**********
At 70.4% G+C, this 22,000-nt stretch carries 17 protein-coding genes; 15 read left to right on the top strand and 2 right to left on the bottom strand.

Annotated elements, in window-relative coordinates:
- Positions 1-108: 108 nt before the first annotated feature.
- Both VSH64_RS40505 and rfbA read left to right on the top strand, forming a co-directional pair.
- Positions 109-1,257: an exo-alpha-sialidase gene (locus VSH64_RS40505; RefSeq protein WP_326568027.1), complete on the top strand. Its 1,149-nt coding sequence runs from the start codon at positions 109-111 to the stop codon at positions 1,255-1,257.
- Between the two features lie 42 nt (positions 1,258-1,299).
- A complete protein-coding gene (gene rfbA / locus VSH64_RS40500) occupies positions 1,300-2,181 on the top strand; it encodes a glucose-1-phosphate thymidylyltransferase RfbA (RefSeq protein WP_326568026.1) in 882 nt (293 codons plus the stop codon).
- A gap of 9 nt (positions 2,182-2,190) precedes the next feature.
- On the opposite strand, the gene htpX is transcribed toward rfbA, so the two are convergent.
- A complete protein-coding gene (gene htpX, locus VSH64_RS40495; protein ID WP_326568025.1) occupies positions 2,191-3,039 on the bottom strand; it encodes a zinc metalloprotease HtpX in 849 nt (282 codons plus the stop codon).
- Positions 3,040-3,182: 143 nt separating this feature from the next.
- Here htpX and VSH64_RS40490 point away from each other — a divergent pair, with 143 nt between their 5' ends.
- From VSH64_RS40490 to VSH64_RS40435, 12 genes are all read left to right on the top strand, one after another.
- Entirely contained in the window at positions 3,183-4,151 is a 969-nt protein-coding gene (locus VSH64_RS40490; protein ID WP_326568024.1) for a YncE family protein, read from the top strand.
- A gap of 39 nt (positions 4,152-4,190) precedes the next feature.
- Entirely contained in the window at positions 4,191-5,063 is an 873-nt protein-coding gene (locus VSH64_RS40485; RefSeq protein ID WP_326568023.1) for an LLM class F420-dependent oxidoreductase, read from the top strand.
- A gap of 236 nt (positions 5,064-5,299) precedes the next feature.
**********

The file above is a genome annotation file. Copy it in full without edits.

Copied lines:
At 70.4% G+C, this 22,000-nt stretch carries 17 protein-coding genes; 15 read left to right on the top strand and 2 right to left on the bottom strand.

Annotated elements, in window-relative coordinates:
- Positions 1-108: 108 nt before the first annotated feature.
- Both VSH64_RS40505 and rfbA read left to right on the top strand, forming a co-directional pair.
- Positions 109-1,257: an exo-alpha-sialidase gene (locus VSH64_RS40505; RefSeq protein WP_326568027.1), complete on the top strand. Its 1,149-nt coding sequence runs from the start codon at positions 109-111 to the stop codon at positions 1,255-1,257.
- Between the two features lie 42 nt (positions 1,258-1,299).
- A complete protein-coding gene (gene rfbA / locus VSH64_RS40500) occupies positions 1,300-2,181 on the top strand; it encodes a glucose-1-phosphate thymidylyltransferase RfbA (RefSeq protein WP_326568026.1) in 882 nt (293 codons plus the stop codon).
- A gap of 9 nt (positions 2,182-2,190) precedes the next feature.
- On the opposite strand, the gene htpX is transcribed toward rfbA, so the two are convergent.
- A complete protein-coding gene (gene htpX, locus VSH64_RS40495; protein ID WP_326568025.1) occupies positions 2,191-3,039 on the bottom strand; it encodes a zinc metalloprotease HtpX in 849 nt (282 codons plus the stop codon).
- Positions 3,040-3,182: 143 nt separating this feature from the next.
- Here htpX and VSH64_RS40490 point away from each other — a divergent pair, with 143 nt between their 5' ends.
- From VSH64_RS40490 to VSH64_RS40435, 12 genes are all read left to right on the top strand, one after another.
- Entirely contained in the window at positions 3,183-4,151 is a 969-nt protein-coding gene (locus VSH64_RS40490; protein ID WP_326568024.1) for a YncE family protein, read from the top strand.
- A gap of 39 nt (positions 4,152-4,190) precedes the next feature.
- Entirely contained in the window at positions 4,191-5,063 is an 873-nt protein-coding gene (locus VSH64_RS40485; RefSeq protein ID WP_326568023.1) for an LLM class F420-dependent oxidoreductase, read from the top strand.
- A gap of 236 nt (positions 5,064-5,299) precedes the next feature.